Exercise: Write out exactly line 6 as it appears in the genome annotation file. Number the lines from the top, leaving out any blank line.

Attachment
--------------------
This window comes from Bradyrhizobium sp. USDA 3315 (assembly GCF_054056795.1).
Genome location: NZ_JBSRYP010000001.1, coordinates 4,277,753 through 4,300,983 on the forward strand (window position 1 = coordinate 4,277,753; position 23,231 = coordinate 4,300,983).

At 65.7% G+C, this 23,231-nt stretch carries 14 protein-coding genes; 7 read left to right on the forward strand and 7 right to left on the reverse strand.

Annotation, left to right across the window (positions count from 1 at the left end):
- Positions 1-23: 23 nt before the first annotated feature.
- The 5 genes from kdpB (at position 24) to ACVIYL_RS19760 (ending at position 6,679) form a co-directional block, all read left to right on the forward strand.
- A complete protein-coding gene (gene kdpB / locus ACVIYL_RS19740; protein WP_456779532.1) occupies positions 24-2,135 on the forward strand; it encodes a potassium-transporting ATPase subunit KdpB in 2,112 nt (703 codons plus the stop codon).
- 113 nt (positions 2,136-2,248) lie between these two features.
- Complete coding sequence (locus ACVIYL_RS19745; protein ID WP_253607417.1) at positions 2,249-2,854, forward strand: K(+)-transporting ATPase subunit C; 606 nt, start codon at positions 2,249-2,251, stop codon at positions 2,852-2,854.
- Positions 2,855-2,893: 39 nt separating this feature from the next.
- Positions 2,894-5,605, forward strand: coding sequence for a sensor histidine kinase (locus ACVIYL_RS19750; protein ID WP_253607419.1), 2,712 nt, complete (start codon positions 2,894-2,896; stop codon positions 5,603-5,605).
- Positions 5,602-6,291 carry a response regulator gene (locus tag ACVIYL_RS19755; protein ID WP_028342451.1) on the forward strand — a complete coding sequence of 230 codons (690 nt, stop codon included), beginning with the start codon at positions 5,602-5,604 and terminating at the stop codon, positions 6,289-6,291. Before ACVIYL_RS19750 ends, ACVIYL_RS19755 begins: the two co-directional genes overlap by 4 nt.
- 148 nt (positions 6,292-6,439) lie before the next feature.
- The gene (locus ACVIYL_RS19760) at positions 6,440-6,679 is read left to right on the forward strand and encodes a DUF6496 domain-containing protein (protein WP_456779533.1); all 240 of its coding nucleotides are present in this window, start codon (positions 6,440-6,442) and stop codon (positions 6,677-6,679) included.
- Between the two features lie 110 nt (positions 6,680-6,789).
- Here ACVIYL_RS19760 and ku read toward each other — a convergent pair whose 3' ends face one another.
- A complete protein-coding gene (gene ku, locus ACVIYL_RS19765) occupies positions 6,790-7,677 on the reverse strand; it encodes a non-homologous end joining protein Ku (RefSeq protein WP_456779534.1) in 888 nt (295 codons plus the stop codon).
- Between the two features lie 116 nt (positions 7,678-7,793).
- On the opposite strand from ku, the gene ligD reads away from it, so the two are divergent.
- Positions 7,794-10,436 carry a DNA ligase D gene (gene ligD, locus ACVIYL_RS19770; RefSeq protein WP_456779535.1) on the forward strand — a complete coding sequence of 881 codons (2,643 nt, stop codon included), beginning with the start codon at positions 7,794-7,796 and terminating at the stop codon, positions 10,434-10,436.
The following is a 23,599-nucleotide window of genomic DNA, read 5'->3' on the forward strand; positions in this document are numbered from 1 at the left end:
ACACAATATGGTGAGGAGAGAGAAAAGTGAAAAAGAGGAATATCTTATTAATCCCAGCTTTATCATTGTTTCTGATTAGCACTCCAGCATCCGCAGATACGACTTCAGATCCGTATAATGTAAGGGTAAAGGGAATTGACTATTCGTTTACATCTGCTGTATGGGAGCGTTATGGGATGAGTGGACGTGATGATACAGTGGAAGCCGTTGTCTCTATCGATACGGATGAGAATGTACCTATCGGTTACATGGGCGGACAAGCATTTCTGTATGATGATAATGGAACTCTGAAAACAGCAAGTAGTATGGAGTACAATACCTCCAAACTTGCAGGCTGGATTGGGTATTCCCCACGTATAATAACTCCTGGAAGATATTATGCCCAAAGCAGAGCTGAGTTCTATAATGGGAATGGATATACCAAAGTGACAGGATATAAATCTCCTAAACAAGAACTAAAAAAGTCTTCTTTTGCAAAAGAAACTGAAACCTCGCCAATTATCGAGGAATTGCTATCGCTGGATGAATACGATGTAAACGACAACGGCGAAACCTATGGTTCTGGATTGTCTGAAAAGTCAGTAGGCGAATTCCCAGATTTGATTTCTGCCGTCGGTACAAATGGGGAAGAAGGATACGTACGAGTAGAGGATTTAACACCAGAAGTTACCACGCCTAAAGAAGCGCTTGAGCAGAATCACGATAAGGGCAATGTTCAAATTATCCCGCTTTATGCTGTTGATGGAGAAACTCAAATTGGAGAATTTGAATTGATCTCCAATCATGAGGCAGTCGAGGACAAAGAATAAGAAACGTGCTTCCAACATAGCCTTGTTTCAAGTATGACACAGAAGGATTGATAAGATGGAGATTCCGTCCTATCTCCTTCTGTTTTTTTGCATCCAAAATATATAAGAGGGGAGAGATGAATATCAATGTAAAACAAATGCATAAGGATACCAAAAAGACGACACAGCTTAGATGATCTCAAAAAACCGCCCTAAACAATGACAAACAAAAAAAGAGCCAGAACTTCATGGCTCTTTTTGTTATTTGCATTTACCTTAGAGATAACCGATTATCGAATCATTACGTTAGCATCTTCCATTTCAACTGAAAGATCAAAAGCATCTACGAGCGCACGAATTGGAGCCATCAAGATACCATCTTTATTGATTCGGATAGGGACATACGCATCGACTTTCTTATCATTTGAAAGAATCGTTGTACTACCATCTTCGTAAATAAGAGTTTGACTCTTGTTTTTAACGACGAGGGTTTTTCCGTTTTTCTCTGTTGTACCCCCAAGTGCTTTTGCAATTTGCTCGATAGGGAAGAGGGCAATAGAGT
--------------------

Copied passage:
- The 5 genes from kdpB (at position 24) to ACVIYL_RS19760 (ending at position 6,679) form a co-directional block, all read left to right on the forward strand.